Game Design Statement
1) At least 500 words
2) spell-checked, proofread, complete sentences, etc.
3) posted to your blog AND
4) emailed to me at email@example.com
If I don’t have it by the noon deadline, you will NOT receive credit for this assignment.
I’ve found in the past that the best way to approach a personal statement or position paper of any kind is to conduct an initial “interview”. An interview helps you skip the writers’ block stage and get right to the juicy details about you, your work, and what you care about.
Below is an interview for you, the game designer. Answering the specific interview questions during our workshop will help you get lots of ideas and examples down on paper. Later, you can pick your best answers and expand on them, re-order them, and otherwise combine them to create an interesting, detailed and very personal design statement.
You can start anywhere on the list, and feel free to skip around. If you get stumped on a question, you can ignore it, but try to stretch yourself and answer as many as possible.
ABOUT YOUR GAME
1) What is your game called? Did it have any other working titles? How did you settle on the final name?
2) What action verbs describe your game play?
3) What adjectives describe your game play?
4) What is the genre of your game? Why did you choose that particular genre?
5) What is the platform for your game? Why did you choose that particular platform?
6) What is the scale of your game (# of players, length of a game)? Why did you decide on this scale?
7) Did you want your game to be site-specific, or playable anywhere, or somewhere in between? Why?
8) Where exactly can your game be played? Why do you think people should play games in that kind of space? Does your game change that space in any way?
9) What is different about your game from most other games?
10) Who will be able to play your game in the future? How, and where? In other words, how will your game live on outside of the class?
1) What is the core mechanic of your game? What is the theme? Which did you come up with first? How did one influence the other?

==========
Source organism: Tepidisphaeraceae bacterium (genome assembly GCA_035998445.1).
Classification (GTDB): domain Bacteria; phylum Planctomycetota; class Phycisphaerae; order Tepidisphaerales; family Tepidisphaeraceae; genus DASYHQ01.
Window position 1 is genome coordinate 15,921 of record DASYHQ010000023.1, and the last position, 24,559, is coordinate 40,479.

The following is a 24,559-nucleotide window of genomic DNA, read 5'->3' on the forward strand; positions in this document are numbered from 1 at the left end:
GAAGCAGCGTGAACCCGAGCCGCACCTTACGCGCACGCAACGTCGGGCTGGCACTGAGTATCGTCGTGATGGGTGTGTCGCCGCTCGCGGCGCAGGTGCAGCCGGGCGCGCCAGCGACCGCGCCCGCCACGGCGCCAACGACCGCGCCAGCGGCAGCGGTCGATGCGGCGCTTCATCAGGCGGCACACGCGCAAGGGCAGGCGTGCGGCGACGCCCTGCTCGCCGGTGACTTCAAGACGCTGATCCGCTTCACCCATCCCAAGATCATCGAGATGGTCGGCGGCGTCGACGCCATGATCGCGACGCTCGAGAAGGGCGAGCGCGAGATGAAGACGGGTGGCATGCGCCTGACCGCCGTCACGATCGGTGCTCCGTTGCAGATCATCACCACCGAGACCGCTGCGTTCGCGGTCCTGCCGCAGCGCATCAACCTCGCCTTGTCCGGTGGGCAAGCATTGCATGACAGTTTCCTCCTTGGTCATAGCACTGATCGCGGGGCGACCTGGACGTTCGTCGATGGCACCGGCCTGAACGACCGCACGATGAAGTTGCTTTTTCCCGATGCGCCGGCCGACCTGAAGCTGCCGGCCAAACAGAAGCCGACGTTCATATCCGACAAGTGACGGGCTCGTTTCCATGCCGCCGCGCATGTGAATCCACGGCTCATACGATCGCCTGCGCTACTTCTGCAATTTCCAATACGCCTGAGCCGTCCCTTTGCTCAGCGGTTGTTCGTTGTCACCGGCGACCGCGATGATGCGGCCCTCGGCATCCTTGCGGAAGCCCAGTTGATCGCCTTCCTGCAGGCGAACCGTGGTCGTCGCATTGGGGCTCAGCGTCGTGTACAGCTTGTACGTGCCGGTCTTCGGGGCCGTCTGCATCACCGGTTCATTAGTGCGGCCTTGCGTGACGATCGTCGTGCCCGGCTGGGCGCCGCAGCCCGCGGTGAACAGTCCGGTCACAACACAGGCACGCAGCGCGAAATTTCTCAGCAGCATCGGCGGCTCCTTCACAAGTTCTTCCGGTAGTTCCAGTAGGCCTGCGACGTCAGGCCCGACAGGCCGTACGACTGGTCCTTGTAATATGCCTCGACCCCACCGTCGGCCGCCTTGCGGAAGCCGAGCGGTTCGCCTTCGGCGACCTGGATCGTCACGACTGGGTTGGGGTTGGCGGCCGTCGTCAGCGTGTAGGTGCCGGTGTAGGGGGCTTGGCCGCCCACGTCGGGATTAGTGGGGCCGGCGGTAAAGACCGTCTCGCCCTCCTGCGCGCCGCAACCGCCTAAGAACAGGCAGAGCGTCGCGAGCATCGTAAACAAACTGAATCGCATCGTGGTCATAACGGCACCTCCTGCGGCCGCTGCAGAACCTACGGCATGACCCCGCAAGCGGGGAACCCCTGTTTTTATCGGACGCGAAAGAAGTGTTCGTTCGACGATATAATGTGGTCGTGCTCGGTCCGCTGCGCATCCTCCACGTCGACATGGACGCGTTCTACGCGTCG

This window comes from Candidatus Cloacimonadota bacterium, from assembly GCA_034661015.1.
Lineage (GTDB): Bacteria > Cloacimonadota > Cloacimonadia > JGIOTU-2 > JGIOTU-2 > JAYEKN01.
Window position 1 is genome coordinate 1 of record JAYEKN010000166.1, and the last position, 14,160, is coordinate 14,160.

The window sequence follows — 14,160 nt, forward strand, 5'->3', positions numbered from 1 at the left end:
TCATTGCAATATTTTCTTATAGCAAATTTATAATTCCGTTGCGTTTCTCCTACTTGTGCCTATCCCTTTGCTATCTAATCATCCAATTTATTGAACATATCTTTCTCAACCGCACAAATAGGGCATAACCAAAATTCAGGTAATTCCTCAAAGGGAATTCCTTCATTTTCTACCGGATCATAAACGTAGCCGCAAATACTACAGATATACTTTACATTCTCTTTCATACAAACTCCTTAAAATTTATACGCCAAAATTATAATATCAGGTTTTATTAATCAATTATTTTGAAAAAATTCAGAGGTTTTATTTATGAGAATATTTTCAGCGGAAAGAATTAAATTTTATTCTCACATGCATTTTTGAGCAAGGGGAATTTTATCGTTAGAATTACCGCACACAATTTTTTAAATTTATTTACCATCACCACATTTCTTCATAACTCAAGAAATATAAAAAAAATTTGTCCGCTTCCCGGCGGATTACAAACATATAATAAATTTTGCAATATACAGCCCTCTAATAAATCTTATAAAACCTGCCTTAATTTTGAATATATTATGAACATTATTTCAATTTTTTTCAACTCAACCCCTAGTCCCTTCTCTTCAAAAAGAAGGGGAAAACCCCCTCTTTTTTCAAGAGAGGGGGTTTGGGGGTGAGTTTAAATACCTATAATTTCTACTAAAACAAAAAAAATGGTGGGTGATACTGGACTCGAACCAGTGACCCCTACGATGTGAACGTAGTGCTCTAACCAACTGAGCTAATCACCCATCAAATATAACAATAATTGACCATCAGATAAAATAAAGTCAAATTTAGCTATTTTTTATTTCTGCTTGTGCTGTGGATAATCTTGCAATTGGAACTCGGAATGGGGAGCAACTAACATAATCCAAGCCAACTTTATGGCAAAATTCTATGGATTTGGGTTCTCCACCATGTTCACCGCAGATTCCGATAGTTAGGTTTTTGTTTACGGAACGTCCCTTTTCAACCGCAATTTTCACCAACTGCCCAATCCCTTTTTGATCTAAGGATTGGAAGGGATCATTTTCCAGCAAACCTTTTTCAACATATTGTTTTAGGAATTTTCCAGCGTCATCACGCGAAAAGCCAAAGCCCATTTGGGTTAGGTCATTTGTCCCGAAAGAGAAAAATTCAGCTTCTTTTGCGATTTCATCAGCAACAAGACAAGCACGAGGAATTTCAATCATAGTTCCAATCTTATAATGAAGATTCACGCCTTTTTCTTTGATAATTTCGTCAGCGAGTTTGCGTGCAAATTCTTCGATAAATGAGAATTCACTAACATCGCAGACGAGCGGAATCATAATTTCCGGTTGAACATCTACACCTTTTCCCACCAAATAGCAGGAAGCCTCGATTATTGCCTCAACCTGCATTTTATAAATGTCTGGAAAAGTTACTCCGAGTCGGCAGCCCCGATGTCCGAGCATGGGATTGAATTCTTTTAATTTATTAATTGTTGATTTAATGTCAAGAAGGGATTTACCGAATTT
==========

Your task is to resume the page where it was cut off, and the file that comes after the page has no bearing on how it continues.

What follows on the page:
2) What kind of player experience did you hope to create with your game? Did your goals change during the design process?
3) Pick a sentence from any of our readings that means something to you as a game designer. Quote it. Explain the quotation. Relate it to your game project. This question is mandatory.
4) What is the most ingenious rule you devised for your game?
5) What specific design choice are you most happy with, and why?
6) Which design element was the hardest to figure out, and why?
7) What did you learn about your game during playtesting? (prototype, beta, or both) What did you change as a result?
8) Did you make any other mistakes or miscalculations in the design process? How did you fix them?
9) Are you happy with how your game has turned out?
10) What would you try differently in a future game design?
1) Why did you want to make a game, as opposed to some other kind of art project?
2) What kind of game does the world need more of?
3) What do you consider to be the qualities of a well-designed game?
4) What games have influenced your approach to game design? What, specifically, about those games influenced you?
5) What game theorists or theories have influenced your approach to game design? (ex: Greg Kostikyan, lusory attitude, magic circle, meaningful play, etc.) Explain the theory, or the main point of the theorist. Why did this theory (or theorist) appeal to you? **This question is mandatory. Show me you learned something from our readings!**
6) What is it like working in the medium of “game design” as opposed to other artistic mediums you have worked in previously?
1) What advice would you give to other game designers?
2) Is there anything else the world should know about you, as a game designer?
3) Is there anything else the world should know about your game?Interview questions